Five IoT news bites to start your Wednesday.
Flexible sensors may one day replace traditional mammograms, allowing health professionals to locate tumors just by pressing them against human skin. So says researchers from the University of Tokyo who have developed just this kind of sensor, able to already read the "pressure distribution of rounded surfaces such as an inflated balloon," says the release. The medical sensors market was valued at $8 billion back in 2012, according to research group MarketsandMarkets.
The use of the Internet of Things in the global healthcare market is worth more than sensors alone. A new report from P&S Market Research valued the IoT healthcare market at $24.7 billion in 2014. The group notes that key players in this growing field include Medtronic, GE, Qualcomm and Proteus Digital Health among other firms.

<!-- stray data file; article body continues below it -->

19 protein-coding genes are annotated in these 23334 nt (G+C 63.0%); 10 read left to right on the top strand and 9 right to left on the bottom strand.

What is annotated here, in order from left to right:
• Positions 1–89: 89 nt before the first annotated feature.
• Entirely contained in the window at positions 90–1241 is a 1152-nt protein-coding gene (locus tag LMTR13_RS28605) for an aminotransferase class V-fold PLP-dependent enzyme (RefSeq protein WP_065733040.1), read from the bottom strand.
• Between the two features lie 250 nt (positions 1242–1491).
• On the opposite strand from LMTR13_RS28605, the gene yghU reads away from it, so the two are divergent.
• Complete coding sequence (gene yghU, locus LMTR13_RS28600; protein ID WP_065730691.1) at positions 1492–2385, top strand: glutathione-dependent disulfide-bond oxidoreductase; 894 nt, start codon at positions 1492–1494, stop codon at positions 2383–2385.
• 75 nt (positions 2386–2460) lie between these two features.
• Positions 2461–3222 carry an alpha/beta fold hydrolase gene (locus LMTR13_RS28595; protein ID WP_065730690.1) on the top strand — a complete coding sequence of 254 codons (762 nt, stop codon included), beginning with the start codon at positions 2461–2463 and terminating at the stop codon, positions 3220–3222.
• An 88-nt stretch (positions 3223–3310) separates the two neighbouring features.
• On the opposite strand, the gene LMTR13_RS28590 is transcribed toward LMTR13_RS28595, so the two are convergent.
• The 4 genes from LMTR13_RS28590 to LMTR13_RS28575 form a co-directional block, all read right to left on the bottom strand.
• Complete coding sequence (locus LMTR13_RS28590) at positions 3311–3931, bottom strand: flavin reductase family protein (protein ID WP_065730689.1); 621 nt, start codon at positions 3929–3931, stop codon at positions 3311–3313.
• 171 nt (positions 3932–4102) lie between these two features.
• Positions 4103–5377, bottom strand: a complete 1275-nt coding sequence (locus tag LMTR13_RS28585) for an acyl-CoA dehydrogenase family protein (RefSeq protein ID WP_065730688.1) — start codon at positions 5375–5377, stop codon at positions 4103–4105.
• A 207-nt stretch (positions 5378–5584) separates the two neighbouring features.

Apple reported a slower than expected sales growth on iPhones, and missed expectations on its revenue, which the tech giant announced Tuesday evening. Still, Apple made a whopping $18.4 billion profit for its first fiscal quarter of 2016 — beating its $18 billion profit for the same quarter a year earlier.
Uber is tapping into its drivers' smartphones to see exactly how heavy a foot they may have. A pilot program reads the gyrometer in a phone to see movements happening during a ride — including whether the driver even picks up their device to text or call. But mainly the goal is to see if complaints from riders, such as a driver going to fast, is matching up to the data.
Finally, Oculus Rift has a new VR creation tool called Quill. The program allows users to draw in the air, and then watch their sketches come to life — or become animated. Oculus Story Studio, its film arm, has already using the tech to start animating a movie called Dear Angelica. But before you get too excited, Quill is not available to the general public — at least not yet.